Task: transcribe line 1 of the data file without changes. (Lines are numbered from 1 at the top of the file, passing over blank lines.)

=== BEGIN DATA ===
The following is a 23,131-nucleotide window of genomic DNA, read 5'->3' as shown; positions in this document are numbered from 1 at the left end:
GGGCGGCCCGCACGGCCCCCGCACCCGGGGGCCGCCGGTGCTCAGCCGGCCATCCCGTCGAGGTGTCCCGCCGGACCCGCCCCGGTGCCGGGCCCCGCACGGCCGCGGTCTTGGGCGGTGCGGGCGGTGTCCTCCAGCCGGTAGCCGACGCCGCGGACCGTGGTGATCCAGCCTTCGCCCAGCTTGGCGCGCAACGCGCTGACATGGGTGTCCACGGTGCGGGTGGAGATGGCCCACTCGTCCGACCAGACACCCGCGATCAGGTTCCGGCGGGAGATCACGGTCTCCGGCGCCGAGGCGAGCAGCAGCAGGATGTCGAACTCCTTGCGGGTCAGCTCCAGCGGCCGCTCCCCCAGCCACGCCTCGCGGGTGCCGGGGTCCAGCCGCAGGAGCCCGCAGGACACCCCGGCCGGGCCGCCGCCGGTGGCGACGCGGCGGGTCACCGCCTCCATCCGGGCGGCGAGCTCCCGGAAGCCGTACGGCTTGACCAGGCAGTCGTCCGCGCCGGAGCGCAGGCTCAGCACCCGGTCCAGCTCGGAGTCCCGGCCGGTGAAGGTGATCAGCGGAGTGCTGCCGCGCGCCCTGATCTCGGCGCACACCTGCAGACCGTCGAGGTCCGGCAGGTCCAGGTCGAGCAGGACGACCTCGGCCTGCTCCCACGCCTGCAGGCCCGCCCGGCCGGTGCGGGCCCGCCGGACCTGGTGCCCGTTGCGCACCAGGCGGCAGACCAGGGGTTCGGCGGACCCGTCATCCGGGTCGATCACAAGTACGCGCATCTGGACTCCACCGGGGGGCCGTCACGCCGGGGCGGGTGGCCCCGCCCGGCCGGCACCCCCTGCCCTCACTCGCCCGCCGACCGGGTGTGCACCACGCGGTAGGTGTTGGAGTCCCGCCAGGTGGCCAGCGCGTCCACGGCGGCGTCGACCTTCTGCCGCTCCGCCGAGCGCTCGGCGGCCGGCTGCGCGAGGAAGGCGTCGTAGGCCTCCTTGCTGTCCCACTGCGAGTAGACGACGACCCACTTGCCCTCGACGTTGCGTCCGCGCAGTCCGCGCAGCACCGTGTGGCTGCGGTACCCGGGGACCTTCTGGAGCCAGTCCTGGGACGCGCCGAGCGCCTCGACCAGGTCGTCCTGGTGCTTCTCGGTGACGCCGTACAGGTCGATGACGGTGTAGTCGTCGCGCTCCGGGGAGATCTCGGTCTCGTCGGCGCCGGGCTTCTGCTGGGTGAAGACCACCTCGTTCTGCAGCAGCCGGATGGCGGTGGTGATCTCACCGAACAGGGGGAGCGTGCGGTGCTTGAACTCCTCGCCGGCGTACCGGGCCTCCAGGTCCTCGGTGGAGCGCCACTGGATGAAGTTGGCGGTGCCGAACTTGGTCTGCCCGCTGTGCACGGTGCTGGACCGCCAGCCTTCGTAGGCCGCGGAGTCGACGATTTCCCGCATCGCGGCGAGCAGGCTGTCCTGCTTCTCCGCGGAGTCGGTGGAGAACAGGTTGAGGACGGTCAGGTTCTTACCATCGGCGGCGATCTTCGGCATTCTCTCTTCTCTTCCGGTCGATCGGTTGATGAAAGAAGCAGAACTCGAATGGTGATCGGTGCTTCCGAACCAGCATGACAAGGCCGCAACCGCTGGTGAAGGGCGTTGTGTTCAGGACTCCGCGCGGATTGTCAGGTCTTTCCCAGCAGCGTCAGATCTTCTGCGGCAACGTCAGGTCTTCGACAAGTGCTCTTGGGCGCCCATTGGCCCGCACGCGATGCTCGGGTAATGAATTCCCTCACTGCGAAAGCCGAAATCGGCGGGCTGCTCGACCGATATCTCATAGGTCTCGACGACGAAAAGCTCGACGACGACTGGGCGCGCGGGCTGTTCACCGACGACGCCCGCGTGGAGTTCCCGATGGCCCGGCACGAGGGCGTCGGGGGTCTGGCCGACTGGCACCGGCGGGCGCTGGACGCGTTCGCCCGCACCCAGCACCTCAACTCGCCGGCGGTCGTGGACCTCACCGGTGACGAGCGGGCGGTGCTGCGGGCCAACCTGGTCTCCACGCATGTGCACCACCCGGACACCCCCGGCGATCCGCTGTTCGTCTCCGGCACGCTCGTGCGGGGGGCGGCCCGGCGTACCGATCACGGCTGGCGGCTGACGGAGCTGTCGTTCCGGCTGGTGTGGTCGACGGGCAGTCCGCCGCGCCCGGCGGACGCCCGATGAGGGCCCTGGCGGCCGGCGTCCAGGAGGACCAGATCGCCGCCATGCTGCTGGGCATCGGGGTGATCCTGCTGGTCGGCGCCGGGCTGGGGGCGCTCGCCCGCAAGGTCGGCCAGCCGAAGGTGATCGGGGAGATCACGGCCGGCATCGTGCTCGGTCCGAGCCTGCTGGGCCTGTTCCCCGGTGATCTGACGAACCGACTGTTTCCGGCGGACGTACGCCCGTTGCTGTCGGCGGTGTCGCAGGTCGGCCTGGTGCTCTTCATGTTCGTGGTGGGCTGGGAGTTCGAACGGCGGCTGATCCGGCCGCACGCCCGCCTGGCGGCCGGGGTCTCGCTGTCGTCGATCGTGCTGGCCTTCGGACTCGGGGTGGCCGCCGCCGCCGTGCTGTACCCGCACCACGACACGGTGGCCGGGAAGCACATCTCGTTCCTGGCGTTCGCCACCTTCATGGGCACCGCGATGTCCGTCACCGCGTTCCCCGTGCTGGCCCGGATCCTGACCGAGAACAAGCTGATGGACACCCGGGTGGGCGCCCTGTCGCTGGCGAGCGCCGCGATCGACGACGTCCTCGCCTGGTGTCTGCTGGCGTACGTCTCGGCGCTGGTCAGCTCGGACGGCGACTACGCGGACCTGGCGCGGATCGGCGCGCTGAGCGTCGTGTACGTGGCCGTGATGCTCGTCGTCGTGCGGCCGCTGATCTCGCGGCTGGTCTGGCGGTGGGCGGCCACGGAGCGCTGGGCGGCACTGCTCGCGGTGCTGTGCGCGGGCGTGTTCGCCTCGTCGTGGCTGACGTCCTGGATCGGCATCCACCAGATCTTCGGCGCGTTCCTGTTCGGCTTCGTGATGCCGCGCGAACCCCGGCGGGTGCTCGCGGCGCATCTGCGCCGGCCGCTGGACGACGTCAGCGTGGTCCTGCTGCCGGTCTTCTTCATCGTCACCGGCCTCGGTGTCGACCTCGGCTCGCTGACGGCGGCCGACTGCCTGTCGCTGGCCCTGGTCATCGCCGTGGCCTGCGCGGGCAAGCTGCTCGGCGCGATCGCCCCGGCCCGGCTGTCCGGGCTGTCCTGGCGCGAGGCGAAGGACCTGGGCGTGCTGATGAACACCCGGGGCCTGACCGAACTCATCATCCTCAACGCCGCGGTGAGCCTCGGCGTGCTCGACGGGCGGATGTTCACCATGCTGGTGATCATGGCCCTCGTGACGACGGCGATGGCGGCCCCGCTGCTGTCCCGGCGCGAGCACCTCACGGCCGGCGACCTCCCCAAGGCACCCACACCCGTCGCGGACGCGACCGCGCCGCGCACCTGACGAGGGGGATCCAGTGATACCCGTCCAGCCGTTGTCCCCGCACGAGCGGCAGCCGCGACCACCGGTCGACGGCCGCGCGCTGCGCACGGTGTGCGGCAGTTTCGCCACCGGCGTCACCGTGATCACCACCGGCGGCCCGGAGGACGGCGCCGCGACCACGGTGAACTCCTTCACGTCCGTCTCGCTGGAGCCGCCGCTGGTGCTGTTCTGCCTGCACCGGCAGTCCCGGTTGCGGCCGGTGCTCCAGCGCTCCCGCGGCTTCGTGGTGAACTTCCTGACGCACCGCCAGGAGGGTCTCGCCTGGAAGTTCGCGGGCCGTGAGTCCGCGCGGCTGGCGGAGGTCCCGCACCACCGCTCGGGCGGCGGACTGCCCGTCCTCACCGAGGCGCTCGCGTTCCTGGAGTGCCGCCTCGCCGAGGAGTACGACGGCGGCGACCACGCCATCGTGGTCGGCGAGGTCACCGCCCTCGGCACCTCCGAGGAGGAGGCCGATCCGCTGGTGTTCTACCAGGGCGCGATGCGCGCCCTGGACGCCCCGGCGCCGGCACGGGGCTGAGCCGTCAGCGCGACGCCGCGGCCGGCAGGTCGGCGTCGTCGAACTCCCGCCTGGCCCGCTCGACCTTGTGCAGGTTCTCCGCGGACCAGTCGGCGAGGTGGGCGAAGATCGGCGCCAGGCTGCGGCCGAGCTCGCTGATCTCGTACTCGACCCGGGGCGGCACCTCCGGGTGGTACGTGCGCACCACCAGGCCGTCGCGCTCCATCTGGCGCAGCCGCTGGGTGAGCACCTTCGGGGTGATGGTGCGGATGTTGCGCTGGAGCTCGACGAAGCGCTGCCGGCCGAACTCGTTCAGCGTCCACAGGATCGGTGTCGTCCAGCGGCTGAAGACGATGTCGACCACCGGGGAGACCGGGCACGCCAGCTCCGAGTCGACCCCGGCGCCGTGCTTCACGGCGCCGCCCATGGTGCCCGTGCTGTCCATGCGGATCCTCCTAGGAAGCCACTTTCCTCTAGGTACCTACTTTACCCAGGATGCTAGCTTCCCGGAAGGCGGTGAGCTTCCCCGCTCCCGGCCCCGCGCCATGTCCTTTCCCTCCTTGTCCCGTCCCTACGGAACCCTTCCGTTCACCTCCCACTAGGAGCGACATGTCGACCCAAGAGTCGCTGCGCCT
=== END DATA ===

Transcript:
The following is a 23,131-nucleotide window of genomic DNA, read 5'->3' as shown; positions in this document are numbered from 1 at the left end: